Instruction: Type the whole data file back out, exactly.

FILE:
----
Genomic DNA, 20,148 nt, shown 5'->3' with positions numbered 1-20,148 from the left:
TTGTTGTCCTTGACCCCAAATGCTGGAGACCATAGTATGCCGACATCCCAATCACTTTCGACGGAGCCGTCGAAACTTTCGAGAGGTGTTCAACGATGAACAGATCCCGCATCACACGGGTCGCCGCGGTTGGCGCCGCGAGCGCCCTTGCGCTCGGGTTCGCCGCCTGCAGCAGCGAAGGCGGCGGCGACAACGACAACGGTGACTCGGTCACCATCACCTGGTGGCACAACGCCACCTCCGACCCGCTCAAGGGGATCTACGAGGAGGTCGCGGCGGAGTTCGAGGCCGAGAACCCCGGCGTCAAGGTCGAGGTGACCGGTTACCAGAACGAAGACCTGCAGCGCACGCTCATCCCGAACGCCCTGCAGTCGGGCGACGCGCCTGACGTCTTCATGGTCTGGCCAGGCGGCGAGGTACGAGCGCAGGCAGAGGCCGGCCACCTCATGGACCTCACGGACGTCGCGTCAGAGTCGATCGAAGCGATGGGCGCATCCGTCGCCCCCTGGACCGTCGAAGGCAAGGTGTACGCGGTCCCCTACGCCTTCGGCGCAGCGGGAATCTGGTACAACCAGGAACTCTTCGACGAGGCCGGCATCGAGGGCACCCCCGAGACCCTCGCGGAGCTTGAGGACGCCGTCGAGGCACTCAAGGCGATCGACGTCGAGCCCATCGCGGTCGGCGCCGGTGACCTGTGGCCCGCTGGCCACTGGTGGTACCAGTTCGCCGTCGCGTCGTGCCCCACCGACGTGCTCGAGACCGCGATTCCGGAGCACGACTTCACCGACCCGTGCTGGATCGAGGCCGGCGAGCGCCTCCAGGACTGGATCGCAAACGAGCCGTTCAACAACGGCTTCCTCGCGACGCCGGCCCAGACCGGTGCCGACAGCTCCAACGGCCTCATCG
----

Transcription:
Genomic DNA, 20,148 nt, shown 5'->3' with positions numbered 1-20,148 from the left:
TTGTTGTCCTTGACCCCAAATGCTGGAGACCATAGTATGCCGACATCCCAATCACTTTCGACGGAGCCGTCGAAACTTTCGAGAGGTGTTCAACGATGAACAGATCCCGCATCACACGGGTCGCCGCGGTTGGCGCCGCGAGCGCCCTTGCGCTCGGGTTCGCCGCCTGCAGCAGCGAAGGCGGCGGCGACAACGACAACGGTGACTCGGTCACCATCACCTGGTGGCACAACGCCACCTCCGACCCGCTCAAGGGGATCTACGAGGAGGTCGCGGCGGAGTTCGAGGCCGAGAACCCCGGCGTCAAGGTCGAGGTGACCGGTTACCAGAACGAAGACCTGCAGCGCACGCTCATCCCGAACGCCCTGCAGTCGGGCGACGCGCCTGACGTCTTCATGGTCTGGCCAGGCGGCGAGGTACGAGCGCAGGCAGAGGCCGGCCACCTCATGGACCTCACGGACGTCGCGTCAGAGTCGATCGAAGCGATGGGCGCATCCGTCGCCCCCTGGACCGTCGAAGGCAAGGTGTACGCGGTCCCCTACGCCTTCGGCGCAGCGGGAATCTGGTACAACCAGGAACTCTTCGACGAGGCCGGCATCGAGGGCACCCCCGAGACCCTCGCGGAGCTTGAGGACGCCGTCGAGGCACTCAAGGCGATCGACGTCGAGCCCATCGCGGTCGGCGCCGGTGACCTGTGGCCCGCTGGCCACTGGTGGTACCAGTTCGCCGTCGCGTCGTGCCCCACCGACGTGCTCGAGACCGCGATTCCGGAGCACGACTTCACCGACCCGTGCTGGATCGAGGCCGGCGAGCGCCTCCAGGACTGGATCGCAAACGAGCCGTTCAACAACGGCTTCCTCGCGACGCCGGCCCAGACCGGTGCCGACAGCTCCAACGGCCTCATCG